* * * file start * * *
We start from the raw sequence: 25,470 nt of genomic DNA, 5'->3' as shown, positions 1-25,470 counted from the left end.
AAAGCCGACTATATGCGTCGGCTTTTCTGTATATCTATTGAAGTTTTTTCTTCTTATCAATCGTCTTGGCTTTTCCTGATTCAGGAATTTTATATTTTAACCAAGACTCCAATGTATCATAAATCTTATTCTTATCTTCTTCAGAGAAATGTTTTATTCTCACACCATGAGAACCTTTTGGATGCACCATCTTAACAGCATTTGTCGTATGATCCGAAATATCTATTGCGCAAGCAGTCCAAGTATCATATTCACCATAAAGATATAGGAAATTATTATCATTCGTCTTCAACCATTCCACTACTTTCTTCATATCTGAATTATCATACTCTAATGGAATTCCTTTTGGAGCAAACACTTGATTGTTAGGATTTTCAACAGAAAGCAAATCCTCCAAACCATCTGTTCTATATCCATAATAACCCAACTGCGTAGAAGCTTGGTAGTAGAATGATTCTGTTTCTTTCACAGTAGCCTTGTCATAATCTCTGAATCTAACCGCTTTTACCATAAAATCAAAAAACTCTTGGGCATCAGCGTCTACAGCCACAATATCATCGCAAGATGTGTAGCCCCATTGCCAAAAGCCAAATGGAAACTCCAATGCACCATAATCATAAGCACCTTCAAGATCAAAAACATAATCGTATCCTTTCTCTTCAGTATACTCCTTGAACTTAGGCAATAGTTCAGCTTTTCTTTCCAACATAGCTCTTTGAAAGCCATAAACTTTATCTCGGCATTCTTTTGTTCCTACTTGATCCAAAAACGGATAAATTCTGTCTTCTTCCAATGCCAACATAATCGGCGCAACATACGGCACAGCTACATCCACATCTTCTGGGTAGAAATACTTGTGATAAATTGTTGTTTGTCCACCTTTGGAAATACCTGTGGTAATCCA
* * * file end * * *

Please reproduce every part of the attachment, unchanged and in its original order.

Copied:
We start from the raw sequence: 25,470 nt of genomic DNA, 5'->3' as shown, positions 1-25,470 counted from the left end.
AAAGCCGACTATATGCGTCGGCTTTTCTGTATATCTATTGAAGTTTTTTCTTCTTATCAATCGTCTTGGCTTTTCCTGATTCAGGAATTTTATATTTTAACCAAGACTCCAATGTATCATAAATCTTATTCTTATCTTCTTCAGAGAAATGTTTTATTCTCACACCATGAGAACCTTTTGGATGCACCATCTTAACAGCATTTGTCGTATGATCCGAAATATCTATTGCGCAAGCAGTCCAAGTATCATATTCACCATAAAGATATAGGAAATTATTATCATTCGTCTTCAACCATTCCACTACTTTCTTCATATCTGAATTATCATACTCTAATGGAATTCCTTTTGGAGCAAACACTTGATTGTTAGGATTTTCAACAGAAAGCAAATCCTCCAAACCATCTGTTCTATATCCATAATAACCCAACTGCGTAGAAGCTTGGTAGTAGAATGATTCTGTTTCTTTCACAGTAGCCTTGTCATAATCTCTGAATCTAACCGCTTTTACCATAAAATCAAAAAACTCTTGGGCATCAGCGTCTACAGCCACAATATCATCGCAAGATGTGTAGCCCCATTGCCAAAAGCCAAATGGAAACTCCAATGCACCATAATCATAAGCACCTTCAAGATCAAAAACATAATCGTATCCTTTCTCTTCAGTATACTCCTTGAACTTAGGCAATAGTTCAGCTTTTCTTTCCAACATAGCTCTTTGAAAGCCATAAACTTTATCTCGGCATTCTTTTGTTCCTACTTGATCCAAAAACGGATAAATTCTGTCTTCTTCCAATGCCAACATAATCGGCGCAACATACGGCACAGCTACATCCACATCTTCTGGGTAGAAATACTTGTGATAAATTGTTGTTTGTCCACCTTTGGAAATACCTGTGGTAATCCA